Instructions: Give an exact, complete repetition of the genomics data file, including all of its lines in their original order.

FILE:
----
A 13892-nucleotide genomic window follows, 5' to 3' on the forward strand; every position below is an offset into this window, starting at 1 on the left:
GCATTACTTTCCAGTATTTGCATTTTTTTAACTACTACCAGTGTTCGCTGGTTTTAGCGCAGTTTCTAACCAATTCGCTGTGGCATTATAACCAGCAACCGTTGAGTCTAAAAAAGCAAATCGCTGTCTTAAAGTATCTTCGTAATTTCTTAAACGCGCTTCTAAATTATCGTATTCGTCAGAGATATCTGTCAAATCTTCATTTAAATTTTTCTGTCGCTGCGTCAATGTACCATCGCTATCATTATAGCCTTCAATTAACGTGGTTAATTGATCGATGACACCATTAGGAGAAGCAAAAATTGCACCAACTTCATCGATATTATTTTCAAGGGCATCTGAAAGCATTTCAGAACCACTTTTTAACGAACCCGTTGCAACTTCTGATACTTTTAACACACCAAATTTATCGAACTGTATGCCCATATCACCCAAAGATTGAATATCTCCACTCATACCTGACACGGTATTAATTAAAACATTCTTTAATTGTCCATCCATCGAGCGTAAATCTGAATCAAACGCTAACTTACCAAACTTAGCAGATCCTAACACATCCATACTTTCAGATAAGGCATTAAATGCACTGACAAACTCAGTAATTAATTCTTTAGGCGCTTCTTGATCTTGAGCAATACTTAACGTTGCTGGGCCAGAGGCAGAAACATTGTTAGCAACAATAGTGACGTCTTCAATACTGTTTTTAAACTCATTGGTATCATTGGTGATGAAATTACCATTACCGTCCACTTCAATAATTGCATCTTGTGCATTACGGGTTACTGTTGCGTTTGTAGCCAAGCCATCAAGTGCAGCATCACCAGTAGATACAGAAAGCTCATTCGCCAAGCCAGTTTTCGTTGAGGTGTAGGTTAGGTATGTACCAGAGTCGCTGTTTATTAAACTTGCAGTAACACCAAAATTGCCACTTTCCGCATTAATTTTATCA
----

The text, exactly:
A 13892-nucleotide genomic window follows, 5' to 3' on the forward strand; every position below is an offset into this window, starting at 1 on the left:
GCATTACTTTCCAGTATTTGCATTTTTTTAACTACTACCAGTGTTCGCTGGTTTTAGCGCAGTTTCTAACCAATTCGCTGTGGCATTATAACCAGCAACCGTTGAGTCTAAAAAAGCAAATCGCTGTCTTAAAGTATCTTCGTAATTTCTTAAACGCGCTTCTAAATTATCGTATTCGTCAGAGATATCTGTCAAATCTTCATTTAAATTTTTCTGTCGCTGCGTCAATGTACCATCGCTATCATTATAGCCTTCAATTAACGTGGTTAATTGATCGATGACACCATTAGGAGAAGCAAAAATTGCACCAACTTCATCGATATTATTTTCAAGGGCATCTGAAAGCATTTCAGAACCACTTTTTAACGAACCCGTTGCAACTTCTGATACTTTTAACACACCAAATTTATCGAACTGTATGCCCATATCACCCAAAGATTGAATATCTCCACTCATACCTGACACGGTATTAATTAAAACATTCTTTAATTGTCCATCCATCGAGCGTAAATCTGAATCAAACGCTAACTTACCAAACTTAGCAGATCCTAACACATCCATACTTTCAGATAAGGCATTAAATGCACTGACAAACTCAGTAATTAATTCTTTAGGCGCTTCTTGATCTTGAGCAATACTTAACGTTGCTGGGCCAGAGGCAGAAACATTGTTAGCAACAATAGTGACGTCTTCAATACTGTTTTTAAACTCATTGGTATCATTGGTGATGAAATTACCATTACCGTCCACTTCAATAATTGCATCTTGTGCATTACGGGTTACTGTTGCGTTTGTAGCCAAGCCATCAAGTGCAGCATCACCAGTAGATACAGAAAGCTCATTCGCCAAGCCAGTTTTCGTTGAGGTGTAGGTTAGGTATGTACCAGAGTCGCTGTTTATTAAACTTGCAGTAACACCAAAATTGCCACTTTCCGCATTAATTTTATCA